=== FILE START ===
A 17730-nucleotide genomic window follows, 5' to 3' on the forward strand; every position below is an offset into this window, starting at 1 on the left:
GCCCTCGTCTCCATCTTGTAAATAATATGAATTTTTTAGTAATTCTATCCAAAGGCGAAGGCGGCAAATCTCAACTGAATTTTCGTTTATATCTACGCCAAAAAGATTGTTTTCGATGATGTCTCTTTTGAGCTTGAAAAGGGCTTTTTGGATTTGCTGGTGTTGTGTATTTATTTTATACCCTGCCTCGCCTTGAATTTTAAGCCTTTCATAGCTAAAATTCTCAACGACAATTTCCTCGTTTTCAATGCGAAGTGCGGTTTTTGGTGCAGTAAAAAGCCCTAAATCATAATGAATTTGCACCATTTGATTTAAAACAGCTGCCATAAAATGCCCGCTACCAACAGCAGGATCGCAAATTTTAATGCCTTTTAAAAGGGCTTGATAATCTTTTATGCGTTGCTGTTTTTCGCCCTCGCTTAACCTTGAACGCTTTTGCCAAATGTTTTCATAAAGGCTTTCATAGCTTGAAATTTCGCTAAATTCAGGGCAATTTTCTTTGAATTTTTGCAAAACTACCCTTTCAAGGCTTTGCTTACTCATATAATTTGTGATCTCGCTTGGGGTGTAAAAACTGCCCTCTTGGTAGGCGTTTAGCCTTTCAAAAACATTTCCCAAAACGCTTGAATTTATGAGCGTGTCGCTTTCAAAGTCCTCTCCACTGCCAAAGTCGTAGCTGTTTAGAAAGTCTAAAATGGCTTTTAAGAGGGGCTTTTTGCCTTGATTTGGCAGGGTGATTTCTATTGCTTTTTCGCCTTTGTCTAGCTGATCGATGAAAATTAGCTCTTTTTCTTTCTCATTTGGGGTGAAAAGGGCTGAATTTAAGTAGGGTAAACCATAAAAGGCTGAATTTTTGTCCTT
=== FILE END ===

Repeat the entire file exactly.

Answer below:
A 17730-nucleotide genomic window follows, 5' to 3' on the forward strand; every position below is an offset into this window, starting at 1 on the left:
GCCCTCGTCTCCATCTTGTAAATAATATGAATTTTTTAGTAATTCTATCCAAAGGCGAAGGCGGCAAATCTCAACTGAATTTTCGTTTATATCTACGCCAAAAAGATTGTTTTCGATGATGTCTCTTTTGAGCTTGAAAAGGGCTTTTTGGATTTGCTGGTGTTGTGTATTTATTTTATACCCTGCCTCGCCTTGAATTTTAAGCCTTTCATAGCTAAAATTCTCAACGACAATTTCCTCGTTTTCAATGCGAAGTGCGGTTTTTGGTGCAGTAAAAAGCCCTAAATCATAATGAATTTGCACCATTTGATTTAAAACAGCTGCCATAAAATGCCCGCTACCAACAGCAGGATCGCAAATTTTAATGCCTTTTAAAAGGGCTTGATAATCTTTTATGCGTTGCTGTTTTTCGCCCTCGCTTAACCTTGAACGCTTTTGCCAAATGTTTTCATAAAGGCTTTCATAGCTTGAAATTTCGCTAAATTCAGGGCAATTTTCTTTGAATTTTTGCAAAACTACCCTTTCAAGGCTTTGCTTACTCATATAATTTGTGATCTCGCTTGGGGTGTAAAAACTGCCCTCTTGGTAGGCGTTTAGCCTTTCAAAAACATTTCCCAAAACGCTTGAATTTATGAGCGTGTCGCTTTCAAAGTCCTCTCCACTGCCAAAGTCGTAGCTGTTTAGAAAGTCTAAAATGGCTTTTAAGAGGGGCTTTTTGCCTTGATTTGGCAGGGTGATTTCTATTGCTTTTTCGCCTTTGTCTAGCTGATCGATGAAAATTAGCTCTTTTTCTTTCTCATTTGGGGTGAAAAGGGCTGAATTTAAGTAGGGTAAACCATAAAAGGCTGAATTTTTGTCCTT